Mysterious circular patterns discovered in Lam Tsuen River, Tai Po, Tilapia fish identified as the culprit

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14th April 2024 – (Hong Kong) The Lam Tsuen River in Tai Po has become the centre of attention as netizens speculate about the presence of extraterrestrial visitors leaving behind peculiar circular imprints. Several photos posted on social media platforms by internet users reveal dozens of uniformly shaped and seemingly artificially constructed circular depressions on the riverbed of Lam Tsuen. The images garnered significant attention, with one photo also highlighting the murky condition of the upstream river water. The post immediately sparked a flurry of comments from netizens, some of whom attempted to unravel the mystery by citing relevant information, earning admiration from many others.

Another hot topic that emerged on a local social media platform was the enigmatic sinkholes observed in the Lam Tsuen River, which quickly ignited a lively discussion among netizens. Some remarked that such phenomena occur every year, while others humorously quipped that it was the result of Goku’s missed blow against Buu, causing him to plunge into the river. However, some netizens dismissed these speculations as mere superstition stemming from ignorance. In fact, several other internet users shed light on the truth behind the mysterious circular patterns, revealing that they are actually the nesting sites of Tilapia. These fish exhibit unique reproductive behaviour, where mature males become vibrant in colour during their mating period and individually dig shallow, swirling nests along the shallow waters of the riverbank. The nests typically have a diameter of approximately 30 to 40 centimetres and a depth of 10 to 20 centimetres. If a female fish approaches, the male fish may even coerce her into the nest for mating.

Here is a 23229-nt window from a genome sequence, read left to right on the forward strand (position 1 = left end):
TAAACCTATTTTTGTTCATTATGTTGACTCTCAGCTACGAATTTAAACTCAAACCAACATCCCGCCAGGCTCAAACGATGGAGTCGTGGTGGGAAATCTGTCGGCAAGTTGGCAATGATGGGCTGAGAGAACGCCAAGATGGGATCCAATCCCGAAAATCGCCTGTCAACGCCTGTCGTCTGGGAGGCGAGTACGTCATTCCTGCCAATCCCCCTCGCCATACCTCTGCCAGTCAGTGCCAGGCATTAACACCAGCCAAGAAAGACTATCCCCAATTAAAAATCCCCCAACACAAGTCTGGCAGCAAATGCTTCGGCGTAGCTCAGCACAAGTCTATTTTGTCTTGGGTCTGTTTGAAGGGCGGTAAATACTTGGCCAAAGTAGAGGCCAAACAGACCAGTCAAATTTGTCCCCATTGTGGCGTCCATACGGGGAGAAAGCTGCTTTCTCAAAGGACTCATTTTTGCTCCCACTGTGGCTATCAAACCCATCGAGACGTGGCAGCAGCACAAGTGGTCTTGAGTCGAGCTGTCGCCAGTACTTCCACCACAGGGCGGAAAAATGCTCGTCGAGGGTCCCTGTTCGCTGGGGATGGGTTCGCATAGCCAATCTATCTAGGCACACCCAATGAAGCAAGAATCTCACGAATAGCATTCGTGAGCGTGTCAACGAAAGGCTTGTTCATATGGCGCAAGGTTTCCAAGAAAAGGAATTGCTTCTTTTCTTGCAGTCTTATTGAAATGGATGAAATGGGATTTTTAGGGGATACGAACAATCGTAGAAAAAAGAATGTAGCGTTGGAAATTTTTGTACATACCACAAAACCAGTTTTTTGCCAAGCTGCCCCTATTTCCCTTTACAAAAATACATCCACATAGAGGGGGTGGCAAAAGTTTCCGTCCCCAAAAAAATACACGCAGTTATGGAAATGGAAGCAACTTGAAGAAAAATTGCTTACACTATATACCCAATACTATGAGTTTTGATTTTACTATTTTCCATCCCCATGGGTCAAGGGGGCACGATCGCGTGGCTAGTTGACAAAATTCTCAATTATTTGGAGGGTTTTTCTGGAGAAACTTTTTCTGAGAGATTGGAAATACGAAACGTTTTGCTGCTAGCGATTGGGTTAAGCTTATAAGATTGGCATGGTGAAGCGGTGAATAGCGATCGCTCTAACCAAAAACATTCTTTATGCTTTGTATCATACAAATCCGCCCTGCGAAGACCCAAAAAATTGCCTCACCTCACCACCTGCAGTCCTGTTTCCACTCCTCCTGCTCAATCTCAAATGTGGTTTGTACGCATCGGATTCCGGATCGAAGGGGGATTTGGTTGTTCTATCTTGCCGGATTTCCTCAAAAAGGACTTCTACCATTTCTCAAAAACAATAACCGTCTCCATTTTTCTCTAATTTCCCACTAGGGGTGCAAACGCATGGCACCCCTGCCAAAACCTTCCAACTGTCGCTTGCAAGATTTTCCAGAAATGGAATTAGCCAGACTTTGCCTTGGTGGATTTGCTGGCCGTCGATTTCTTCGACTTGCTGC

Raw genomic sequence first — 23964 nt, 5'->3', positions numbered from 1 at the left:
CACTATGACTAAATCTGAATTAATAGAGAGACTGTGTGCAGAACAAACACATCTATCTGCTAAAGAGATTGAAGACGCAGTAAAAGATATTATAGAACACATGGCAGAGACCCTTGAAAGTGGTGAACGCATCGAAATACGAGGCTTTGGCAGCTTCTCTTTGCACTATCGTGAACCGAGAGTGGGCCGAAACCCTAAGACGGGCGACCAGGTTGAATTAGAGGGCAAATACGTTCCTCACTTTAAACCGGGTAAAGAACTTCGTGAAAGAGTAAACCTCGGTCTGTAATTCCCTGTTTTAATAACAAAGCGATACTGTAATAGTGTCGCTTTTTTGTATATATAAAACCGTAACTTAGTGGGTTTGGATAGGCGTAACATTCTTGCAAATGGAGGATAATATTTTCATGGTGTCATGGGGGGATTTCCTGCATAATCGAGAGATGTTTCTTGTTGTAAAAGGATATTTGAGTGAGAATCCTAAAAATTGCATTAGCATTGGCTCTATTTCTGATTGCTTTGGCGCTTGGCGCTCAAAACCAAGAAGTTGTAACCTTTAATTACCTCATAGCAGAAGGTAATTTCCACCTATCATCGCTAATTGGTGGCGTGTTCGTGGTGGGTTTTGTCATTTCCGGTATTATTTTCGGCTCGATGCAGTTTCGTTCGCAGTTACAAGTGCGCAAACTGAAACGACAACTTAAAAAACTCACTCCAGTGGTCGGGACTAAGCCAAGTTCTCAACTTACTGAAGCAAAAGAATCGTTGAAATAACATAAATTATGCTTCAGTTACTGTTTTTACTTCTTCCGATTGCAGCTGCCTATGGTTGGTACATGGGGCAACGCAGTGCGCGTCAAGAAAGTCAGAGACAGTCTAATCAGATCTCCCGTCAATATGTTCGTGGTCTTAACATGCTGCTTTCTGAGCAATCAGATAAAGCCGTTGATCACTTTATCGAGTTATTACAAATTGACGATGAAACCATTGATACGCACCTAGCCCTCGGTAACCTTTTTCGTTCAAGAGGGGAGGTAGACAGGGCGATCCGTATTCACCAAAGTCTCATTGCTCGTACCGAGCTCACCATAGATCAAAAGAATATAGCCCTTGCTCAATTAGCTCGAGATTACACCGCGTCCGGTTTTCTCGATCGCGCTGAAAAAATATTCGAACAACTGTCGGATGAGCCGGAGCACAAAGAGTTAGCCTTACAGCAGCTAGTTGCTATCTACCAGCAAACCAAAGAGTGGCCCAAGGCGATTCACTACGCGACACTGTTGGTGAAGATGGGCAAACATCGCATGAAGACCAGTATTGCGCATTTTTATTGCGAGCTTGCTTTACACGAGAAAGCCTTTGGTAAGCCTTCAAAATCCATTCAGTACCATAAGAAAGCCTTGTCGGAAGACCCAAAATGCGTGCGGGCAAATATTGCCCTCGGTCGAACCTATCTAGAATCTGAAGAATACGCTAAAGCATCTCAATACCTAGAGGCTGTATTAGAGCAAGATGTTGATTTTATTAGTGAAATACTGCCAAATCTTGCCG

According to available data, Tilapia fish boasts astonishing reproductive rates and possess remarkable pollution tolerance. However, they tend to encroach upon the natural habitats of indigenous fish species, classifying them as invasive species. The International Union for Conservation of Nature’s Invasive Species Specialist Group (ISSG) has even listed Tilapia among the top 100 invasive species worldwide. These fish were introduced to southern China around 1954.